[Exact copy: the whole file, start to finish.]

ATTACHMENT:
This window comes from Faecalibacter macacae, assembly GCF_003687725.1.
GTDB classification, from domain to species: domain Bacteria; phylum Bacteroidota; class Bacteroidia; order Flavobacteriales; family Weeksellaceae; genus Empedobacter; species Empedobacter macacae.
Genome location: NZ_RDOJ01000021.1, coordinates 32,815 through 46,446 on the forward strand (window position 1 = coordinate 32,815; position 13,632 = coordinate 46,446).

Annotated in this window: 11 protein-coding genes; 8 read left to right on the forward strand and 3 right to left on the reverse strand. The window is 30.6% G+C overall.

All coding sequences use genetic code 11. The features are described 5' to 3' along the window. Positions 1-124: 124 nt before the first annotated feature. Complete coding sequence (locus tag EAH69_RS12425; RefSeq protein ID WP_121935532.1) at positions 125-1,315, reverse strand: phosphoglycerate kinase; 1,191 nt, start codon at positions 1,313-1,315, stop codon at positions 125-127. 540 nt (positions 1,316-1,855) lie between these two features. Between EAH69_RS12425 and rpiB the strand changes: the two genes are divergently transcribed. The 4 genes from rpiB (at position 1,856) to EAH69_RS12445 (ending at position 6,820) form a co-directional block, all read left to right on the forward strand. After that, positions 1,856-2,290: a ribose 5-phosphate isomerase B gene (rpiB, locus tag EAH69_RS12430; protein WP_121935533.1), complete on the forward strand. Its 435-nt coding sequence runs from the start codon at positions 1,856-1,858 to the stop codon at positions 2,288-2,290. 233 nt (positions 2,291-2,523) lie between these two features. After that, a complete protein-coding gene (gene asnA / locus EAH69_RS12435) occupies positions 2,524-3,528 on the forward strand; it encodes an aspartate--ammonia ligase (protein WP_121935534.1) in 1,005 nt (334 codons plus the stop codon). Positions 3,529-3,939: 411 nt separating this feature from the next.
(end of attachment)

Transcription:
This window comes from Faecalibacter macacae, assembly GCF_003687725.1.
GTDB classification, from domain to species: domain Bacteria; phylum Bacteroidota; class Bacteroidia; order Flavobacteriales; family Weeksellaceae; genus Empedobacter; species Empedobacter macacae.
Genome location: NZ_RDOJ01000021.1, coordinates 32,815 through 46,446 on the forward strand (window position 1 = coordinate 32,815; position 13,632 = coordinate 46,446).

Annotated in this window: 11 protein-coding genes; 8 read left to right on the forward strand and 3 right to left on the reverse strand. The window is 30.6% G+C overall.

All coding sequences use genetic code 11. The features are described 5' to 3' along the window. Positions 1-124: 124 nt before the first annotated feature. Complete coding sequence (locus tag EAH69_RS12425; RefSeq protein ID WP_121935532.1) at positions 125-1,315, reverse strand: phosphoglycerate kinase; 1,191 nt, start codon at positions 1,313-1,315, stop codon at positions 125-127. 540 nt (positions 1,316-1,855) lie between these two features. Between EAH69_RS12425 and rpiB the strand changes: the two genes are divergently transcribed. The 4 genes from rpiB (at position 1,856) to EAH69_RS12445 (ending at position 6,820) form a co-directional block, all read left to right on the forward strand. After that, positions 1,856-2,290: a ribose 5-phosphate isomerase B gene (rpiB, locus tag EAH69_RS12430; protein WP_121935533.1), complete on the forward strand. Its 435-nt coding sequence runs from the start codon at positions 1,856-1,858 to the stop codon at positions 2,288-2,290. 233 nt (positions 2,291-2,523) lie between these two features. After that, a complete protein-coding gene (gene asnA / locus EAH69_RS12435) occupies positions 2,524-3,528 on the forward strand; it encodes an aspartate--ammonia ligase (protein WP_121935534.1) in 1,005 nt (334 codons plus the stop codon). Positions 3,529-3,939: 411 nt separating this feature from the next.